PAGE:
Clean your Nest Box

Nest boxes should be easily accessible so you can see how your birds are doing and, when the time comes, clean out the house.  Part of being a responsible nest box landlord is your willingness to watch out for your tenants.  Monitor your nest box every week and evict unwanted creatures: house sparrows, starlings, rodents, snakes, and insects.  Be careful when you inspect your bird boxes. You may find something other than a bird inside. Don’t be surprised to see squirrels, a mouse, a snake, or insects. Look for fleas, flies, mites, larvae, and lice in the bottom of the box.

Check your Nest Box

Watch the nest for awhile.  If you don’t see or hear any birds, go over and tap on the box. If you hear bird sounds, open the top and take a quick peek inside.  If everything’s okay, close the box.  If you see problems (parasites or predators), remove them and close the box.

Here’s where a bird house with easy access makes the job simple.  Most bird houses can be opened from the top, the side, the front, or the bottom.  Boxes that open from the top and the front provide the easiest access.  Opening the box from the top is less likely to disturb nesting birds.  It’s impossible to open a box from the bottom without the nest falling out.  While side- and front-opening boxes are convenient for cleaning and monitoring, they have one drawback: the nestlings may jump out.  If this happens, don’t panic.  Just pick them up and put them back in the nest.  Don’t worry that the adults will reject the nestlings if you handle them.  That’s a myth.  Most birds have a terrible sense of smell.

If you clean out your nest boxes after each brood has fledged, several pairs may use the nest throughout the summer. Many cavity-nesting birds will not nest again in a box full of old nesting

Protecting your Nest Box from Predators

Cats—Nesting birds are very vulnerable to cats, as are fledglings and birds roosting for the night. Bell collars on cats offer birds little protection. Nailing a sheet metal guard or cone to a tree trunk is unsightly, but it may deter less agile felines. Houses mounted on metal poles are the most difficult for predators to reach, especially if you smear the poles with a petroleum jelly and hot pepper mixture.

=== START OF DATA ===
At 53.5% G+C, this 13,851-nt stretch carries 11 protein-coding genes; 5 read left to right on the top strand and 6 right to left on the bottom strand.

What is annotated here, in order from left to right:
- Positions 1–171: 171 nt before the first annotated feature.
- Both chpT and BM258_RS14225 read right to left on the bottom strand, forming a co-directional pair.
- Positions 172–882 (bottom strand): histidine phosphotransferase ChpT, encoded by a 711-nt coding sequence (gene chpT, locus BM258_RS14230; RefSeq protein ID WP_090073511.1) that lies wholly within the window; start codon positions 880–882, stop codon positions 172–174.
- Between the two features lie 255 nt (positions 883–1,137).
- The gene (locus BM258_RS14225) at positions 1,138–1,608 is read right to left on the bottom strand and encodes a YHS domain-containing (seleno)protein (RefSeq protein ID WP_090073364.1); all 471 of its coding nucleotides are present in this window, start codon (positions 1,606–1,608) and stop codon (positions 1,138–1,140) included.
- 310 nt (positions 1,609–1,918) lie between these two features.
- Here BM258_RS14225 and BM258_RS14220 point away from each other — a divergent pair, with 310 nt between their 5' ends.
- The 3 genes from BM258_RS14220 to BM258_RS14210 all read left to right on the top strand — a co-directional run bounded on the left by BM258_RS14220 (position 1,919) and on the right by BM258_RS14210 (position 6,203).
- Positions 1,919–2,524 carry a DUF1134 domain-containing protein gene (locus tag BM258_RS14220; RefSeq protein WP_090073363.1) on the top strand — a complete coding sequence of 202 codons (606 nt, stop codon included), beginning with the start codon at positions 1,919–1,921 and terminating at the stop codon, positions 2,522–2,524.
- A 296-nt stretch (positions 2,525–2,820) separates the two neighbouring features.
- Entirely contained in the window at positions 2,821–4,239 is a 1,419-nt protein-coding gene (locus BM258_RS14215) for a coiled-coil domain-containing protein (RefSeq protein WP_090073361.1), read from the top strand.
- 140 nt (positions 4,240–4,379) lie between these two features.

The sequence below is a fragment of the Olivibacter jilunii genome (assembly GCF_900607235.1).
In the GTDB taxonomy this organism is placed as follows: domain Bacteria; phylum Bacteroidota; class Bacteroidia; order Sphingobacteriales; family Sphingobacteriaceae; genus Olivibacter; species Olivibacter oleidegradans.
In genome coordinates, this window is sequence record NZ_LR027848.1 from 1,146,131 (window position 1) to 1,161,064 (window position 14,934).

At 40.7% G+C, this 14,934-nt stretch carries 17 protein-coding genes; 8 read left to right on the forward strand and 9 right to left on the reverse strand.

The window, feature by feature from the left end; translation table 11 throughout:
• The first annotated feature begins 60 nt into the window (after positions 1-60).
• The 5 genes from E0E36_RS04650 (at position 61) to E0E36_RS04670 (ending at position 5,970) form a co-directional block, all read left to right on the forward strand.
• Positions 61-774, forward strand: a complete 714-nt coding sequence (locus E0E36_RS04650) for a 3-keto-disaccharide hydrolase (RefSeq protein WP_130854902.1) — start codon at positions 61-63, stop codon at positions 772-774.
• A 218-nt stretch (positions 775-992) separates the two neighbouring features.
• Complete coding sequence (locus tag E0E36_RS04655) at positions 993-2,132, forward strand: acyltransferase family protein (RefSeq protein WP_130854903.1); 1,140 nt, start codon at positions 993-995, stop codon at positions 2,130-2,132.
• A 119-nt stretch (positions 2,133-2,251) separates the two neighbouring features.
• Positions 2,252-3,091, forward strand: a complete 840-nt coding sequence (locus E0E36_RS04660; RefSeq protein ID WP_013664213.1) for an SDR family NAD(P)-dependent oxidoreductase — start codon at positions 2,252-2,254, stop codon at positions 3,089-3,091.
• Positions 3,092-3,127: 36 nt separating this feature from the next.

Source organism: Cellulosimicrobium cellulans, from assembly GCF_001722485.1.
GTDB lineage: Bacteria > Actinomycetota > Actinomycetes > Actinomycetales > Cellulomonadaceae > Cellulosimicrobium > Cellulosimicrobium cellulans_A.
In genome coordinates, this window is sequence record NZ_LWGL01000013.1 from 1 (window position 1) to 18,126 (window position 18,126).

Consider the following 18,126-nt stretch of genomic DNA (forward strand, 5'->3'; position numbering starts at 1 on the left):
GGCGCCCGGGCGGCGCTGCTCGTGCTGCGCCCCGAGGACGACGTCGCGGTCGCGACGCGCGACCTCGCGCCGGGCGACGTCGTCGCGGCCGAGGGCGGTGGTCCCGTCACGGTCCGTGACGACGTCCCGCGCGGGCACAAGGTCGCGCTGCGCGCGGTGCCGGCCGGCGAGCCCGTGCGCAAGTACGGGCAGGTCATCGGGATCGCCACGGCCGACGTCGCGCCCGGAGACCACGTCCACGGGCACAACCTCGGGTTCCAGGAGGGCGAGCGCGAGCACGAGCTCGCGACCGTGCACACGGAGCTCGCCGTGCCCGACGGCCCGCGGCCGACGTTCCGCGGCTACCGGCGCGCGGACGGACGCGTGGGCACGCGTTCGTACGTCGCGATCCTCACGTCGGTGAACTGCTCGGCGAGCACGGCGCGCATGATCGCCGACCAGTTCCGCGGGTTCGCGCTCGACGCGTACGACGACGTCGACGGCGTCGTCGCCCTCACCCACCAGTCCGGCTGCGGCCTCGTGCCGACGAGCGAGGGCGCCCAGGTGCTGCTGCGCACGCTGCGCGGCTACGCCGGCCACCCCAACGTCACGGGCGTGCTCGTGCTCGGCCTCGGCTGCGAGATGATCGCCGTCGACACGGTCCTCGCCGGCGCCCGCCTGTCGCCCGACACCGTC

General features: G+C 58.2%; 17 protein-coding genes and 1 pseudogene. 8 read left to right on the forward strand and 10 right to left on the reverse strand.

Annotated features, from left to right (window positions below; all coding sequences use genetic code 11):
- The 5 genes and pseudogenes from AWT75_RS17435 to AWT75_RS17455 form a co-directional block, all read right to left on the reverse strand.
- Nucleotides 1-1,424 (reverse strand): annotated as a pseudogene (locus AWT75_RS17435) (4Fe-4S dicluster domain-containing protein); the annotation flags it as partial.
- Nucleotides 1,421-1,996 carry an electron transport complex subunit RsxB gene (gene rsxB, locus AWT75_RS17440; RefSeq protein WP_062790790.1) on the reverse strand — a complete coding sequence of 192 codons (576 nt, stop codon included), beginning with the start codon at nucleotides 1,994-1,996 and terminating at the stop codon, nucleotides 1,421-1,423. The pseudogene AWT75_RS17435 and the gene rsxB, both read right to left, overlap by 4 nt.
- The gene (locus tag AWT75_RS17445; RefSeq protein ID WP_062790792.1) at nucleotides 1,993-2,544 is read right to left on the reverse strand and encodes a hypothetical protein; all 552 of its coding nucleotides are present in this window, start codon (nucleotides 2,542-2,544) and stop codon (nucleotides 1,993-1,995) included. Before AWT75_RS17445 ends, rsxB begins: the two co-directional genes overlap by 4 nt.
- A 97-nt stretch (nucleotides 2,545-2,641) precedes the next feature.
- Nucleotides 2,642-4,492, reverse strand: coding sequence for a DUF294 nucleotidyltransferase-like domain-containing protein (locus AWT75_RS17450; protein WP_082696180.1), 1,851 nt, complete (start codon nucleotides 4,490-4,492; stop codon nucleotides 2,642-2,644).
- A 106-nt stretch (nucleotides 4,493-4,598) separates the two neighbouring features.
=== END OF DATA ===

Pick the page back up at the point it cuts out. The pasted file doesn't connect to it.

Squirrels—Red squirrels, and sometimes gray squirrels, can become a serious menace to bird houses and the birds themselves. If you find your nest hole enlarged, chances are a red squirrel is the culprit. Once inside the box, squirrels make a meal of the eggs and young.  Adding a predator guard of sheet metal to the entrance hole is usually enough to keep squirrels out.

Raccoons and Opossums—They will stick their arms inside nest boxes and try to pull out the adult, young, and eggs.  Adding a predator guard to the bird house or to its pole support is a simple solution.

Snakes—Snakes are an important part of the natural balance between predator and prey. If you find one of these reptiles in your bird house, please don’t kill it.  Snake-proof your house by putting it on a metal pole lathered with petroleum jelly and/or hot red cayenne pepper.

House Sparrows and Starlings—If you don’t discourage them, these two pest species, introduced from Europe, will bully or kill cavity-nesting birds.  Since house sparrows and starlings are not protected by law, you may destroy their nests.  But, remember, other birds are protected by law.

Insects—Many insects lay their eggs and pupate in bird houses.  You should inspect your bird houses for signs of gypsy moths, blow flies, wasps, ants, gnats, and bees.  You can keep bees and wasps from attaching their nests by coating the inside of the roof with bar soap.  In areas where gypsy moths abound, avoid placing boxes in oak trees, which are favored by the gypsy moths.